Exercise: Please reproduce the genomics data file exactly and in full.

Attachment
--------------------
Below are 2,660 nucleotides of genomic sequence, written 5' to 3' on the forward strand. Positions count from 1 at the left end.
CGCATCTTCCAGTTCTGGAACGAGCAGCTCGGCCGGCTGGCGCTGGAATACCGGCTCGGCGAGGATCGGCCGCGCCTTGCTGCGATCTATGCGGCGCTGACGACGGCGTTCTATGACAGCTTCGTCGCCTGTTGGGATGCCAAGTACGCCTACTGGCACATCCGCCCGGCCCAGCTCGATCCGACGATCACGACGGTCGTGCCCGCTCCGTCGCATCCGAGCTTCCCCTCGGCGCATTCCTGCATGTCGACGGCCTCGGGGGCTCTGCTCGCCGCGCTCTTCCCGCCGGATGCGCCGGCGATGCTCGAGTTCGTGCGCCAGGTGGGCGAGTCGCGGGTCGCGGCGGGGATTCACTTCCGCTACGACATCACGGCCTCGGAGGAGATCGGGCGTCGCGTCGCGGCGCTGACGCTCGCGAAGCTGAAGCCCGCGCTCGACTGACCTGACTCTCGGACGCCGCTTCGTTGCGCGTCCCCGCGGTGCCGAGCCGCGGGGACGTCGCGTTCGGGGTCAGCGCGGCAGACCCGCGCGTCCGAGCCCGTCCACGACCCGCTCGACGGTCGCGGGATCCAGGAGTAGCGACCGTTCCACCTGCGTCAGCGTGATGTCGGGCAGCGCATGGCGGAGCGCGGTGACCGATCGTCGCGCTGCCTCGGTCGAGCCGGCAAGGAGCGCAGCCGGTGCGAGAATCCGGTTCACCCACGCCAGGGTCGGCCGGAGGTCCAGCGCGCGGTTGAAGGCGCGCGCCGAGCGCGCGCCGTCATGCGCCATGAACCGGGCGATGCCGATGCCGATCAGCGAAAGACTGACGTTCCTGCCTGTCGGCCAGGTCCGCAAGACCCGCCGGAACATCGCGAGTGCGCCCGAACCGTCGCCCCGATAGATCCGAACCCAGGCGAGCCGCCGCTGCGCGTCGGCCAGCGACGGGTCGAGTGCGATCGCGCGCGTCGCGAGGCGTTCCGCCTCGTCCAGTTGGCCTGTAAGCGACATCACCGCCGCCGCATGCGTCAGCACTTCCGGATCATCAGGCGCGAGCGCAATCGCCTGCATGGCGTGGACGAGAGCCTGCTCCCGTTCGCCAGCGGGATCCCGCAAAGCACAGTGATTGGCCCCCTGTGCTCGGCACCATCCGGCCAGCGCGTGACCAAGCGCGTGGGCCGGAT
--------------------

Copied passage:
Below are 2,660 nucleotides of genomic sequence, written 5' to 3' on the forward strand. Positions count from 1 at the left end.
CGCATCTTCCAGTTCTGGAACGAGCAGCTCGGCCGGCTGGCGCTGGAATACCGGCTCGGCGAGGATCGGCCGCGCCTTGCTGCGATCTATGCGGCGCTGACGACGGCGTTCTATGACAGCTTCGTCGCCTGTTGGGATGCCAAGTACGCCTACTGGCACATCCGCCCGGCCCAGCTCGATCCGACGATCACGACGGTCGTGCCCGCTCCGTCGCATCCGAGCTTCCCCTCGGCGCATTCCTGCATGTCGACGGCCTCGGGGGCTCTGCTCGCCGCGCTCTTCCCGCCGGATGCGCCGGCGATGCTCGAGTTCGTGCGCCAGGTGGGCGAGTCGCGGGTCGCGGCGGGGATTCACTTCCGCTACGACATCACGGCCTCGGAGGAGATCGGGCGTCGCGTCGCGGCGCTGACGCTCGCGAAGCTGAAGCCCGCGCTCGACTGACCTGACTCTCGGACGCCGCTTCGTTGCGCGTCCCCGCGGTGCCGAGCCGCGGGGACGTCGCGTTCGGGGTCAGCGCGGCAGACCCGCGCGTCCGAGCCCGTCCACGACCCGCTCGACGGTCGCGGGATCCAGGAGTAGCGACCGTTCCACCTGCGTCAGCGTGATGTCGGGCAGCGCATGGCGGAGCGCGGTGACCGATCGTCGCGCTGCCTCGGTCGAGCCGGCAAGGAGCGCAGCCGGTGCGAGAATCCGGTTCACCCACGCCAGGGTCGGCCGGAGGTCCAGCGCGCGGTTGAAGGCGCGCGCCGAGCGCGCGCCGTCATGCGCCATGAACCGGGCGATGCCGATGCCGATCAGCGAAAGACTGACGTTCCTGCCTGTCGGCCAGGTCCGCAAGACCCGCCGGAACATCGCGAGTGCGCCCGAACCGTCGCCCCGATAGATCCGAACCCAGGCGAGCCGCCGCTGCGCGTCGGCCAGCGACGGGTCGAGTGCGATCGCGCGCGTCGCGAGGCGTTCCGCCTCGTCCAGTTGGCCTGTAAGCGACATCACCGCCGCCGCATGCGTCAGCACTTCCGGATCATCAGGCGCGAGCGCAATCGCCTGCATGGCGTGGACGAGAGCCTGCTCCCGTTCGCCAGCGGGATCCCGCAAAGCACAGTGATTGGCCCCCTGTGCTCGGCACCATCCGGCCAGCGCGTGACCAAGCGCGTGGGCCGGAT